It's quickly becoming my favourite way to enter the Blue Room. When the usher announces the start of the show and you shuffle towards the door, straightening out your eco-friendly slap band and handing it over to gain admission, before crossing the back of the stage to find your seat - while realising the play's already started as you're entering.
It happened in The Defence, and it happened again the other night in Songbird. Don't worry, though - there was noticeably less nudity this time around (ah, precisely none). We walked in from the Blue Room bar straight into another pub, with small clustered tables, low lighting, a girl strumming a guitar and singing in the corner, and a bloke brooding at the bar that was directly behind me as I took my seat. We nursed our drinks on the tables, chattered quietly as we got settled, listened and applauded when the singer finished - she thanked us and said she'd return in a bit. As she left the stage a tall guy in a smart collared shirt approached her to say a nervous hi.
It was Brooke and Leon - the sister and best friend of Mike, who died in circumstances unknown to Leon - and he'd returned home from Perth to ask Brooke, who was the last person to see him alive. When I spoke to Songbird's writer and producer, Shakara Walley, last week, I told her I was impatient to find out what had happened, and she laughed in exactly the way a person with a secret laughs.
Which is the exact way I'm going to describe this play now.
Songbird is a piece of contemporary theatre by Shakara and director Ian Wilkes, who are both participants in Yirra Yaakin's Next Steps program for emerging Indigenous theatre-makers. The word emerging is key there - Songbird is Shakara's debut as a playwright, and Ian has just two other directing credits to his name. For the inexperience of its team, the play does well - it's a joyful, earnest piece, that has some really lovely moments - though equally, I'm excited to see this team develop, and down the track address some of the flaws present in this work.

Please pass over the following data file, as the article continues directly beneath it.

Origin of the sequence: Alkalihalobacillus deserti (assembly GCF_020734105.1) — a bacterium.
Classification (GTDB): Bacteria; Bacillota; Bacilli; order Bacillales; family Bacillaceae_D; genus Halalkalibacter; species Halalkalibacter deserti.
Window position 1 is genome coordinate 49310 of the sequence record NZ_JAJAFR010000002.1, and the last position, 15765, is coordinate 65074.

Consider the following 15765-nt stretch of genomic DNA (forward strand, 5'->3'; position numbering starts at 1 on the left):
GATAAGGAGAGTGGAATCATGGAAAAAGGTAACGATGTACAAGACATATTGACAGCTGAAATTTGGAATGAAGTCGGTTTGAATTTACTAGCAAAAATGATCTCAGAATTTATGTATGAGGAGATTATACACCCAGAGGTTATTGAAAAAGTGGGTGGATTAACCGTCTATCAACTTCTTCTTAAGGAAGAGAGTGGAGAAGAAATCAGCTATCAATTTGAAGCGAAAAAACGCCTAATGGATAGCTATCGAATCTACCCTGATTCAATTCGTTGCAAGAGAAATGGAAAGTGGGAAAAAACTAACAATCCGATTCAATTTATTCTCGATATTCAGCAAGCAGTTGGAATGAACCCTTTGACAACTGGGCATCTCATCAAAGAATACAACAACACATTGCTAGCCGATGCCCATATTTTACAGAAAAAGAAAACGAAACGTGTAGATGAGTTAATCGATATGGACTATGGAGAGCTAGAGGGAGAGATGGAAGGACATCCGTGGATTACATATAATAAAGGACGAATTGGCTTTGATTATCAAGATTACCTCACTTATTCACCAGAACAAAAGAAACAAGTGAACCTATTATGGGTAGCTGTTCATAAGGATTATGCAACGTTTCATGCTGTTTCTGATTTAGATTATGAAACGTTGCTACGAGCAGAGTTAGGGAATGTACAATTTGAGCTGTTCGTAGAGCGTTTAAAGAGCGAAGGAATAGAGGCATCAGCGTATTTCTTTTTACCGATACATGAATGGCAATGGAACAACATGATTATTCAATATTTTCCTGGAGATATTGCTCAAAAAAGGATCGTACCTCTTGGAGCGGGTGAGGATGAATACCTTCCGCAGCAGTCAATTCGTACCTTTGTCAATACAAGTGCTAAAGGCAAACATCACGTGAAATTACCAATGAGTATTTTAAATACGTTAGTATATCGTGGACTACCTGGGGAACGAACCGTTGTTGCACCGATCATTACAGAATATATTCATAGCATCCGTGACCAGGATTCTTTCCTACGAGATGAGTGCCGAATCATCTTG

Ian makes good use of Patrick Howe's set, moving his characters between the stage, a standing table, and a set of chairs in time with the play's darker and lighter moments, cleverly keeping a brooding Mike lurking (literally and figuratively, I suppose) at the fringes of the scene. You can see the uneasiness in Brooke and Leon's posture as they stand stiffly during their initial greeting; Sharaka told me when we spoke that she wanted to explore what happens when one person wants to reconcile with another, but the second isn't interested, and that disconnect came across loud and clear.
Equally, though, the frostiness came from the actors' awkwardness with one another: I second Simon Clark's comment that the relationship between Bethany Cooper as Brooke and James Taylor as Leon seemed unconvincing. Their dialogue is at times clunky, relying on cliches and peaking unexpectedly into high-intensity moments when a slower build-up would have been more compelling - but where Shakara does excel is in teasing out the relationship between the three friends, which we see deepening over the course of the play in little flashbacks, which only serve to make the present-day moment richer and sadder.
There's a lot of potential here, and I'm excited to see this team grow. You can see they're trying hard - which might actually be the source of the awkwardness; I'd like to see this drama more pared-back - and the moments where they do hook you in are powerful.
Songbird is playing at the Blue Room Theatre until Saturday. Tickets from the Blue Room website.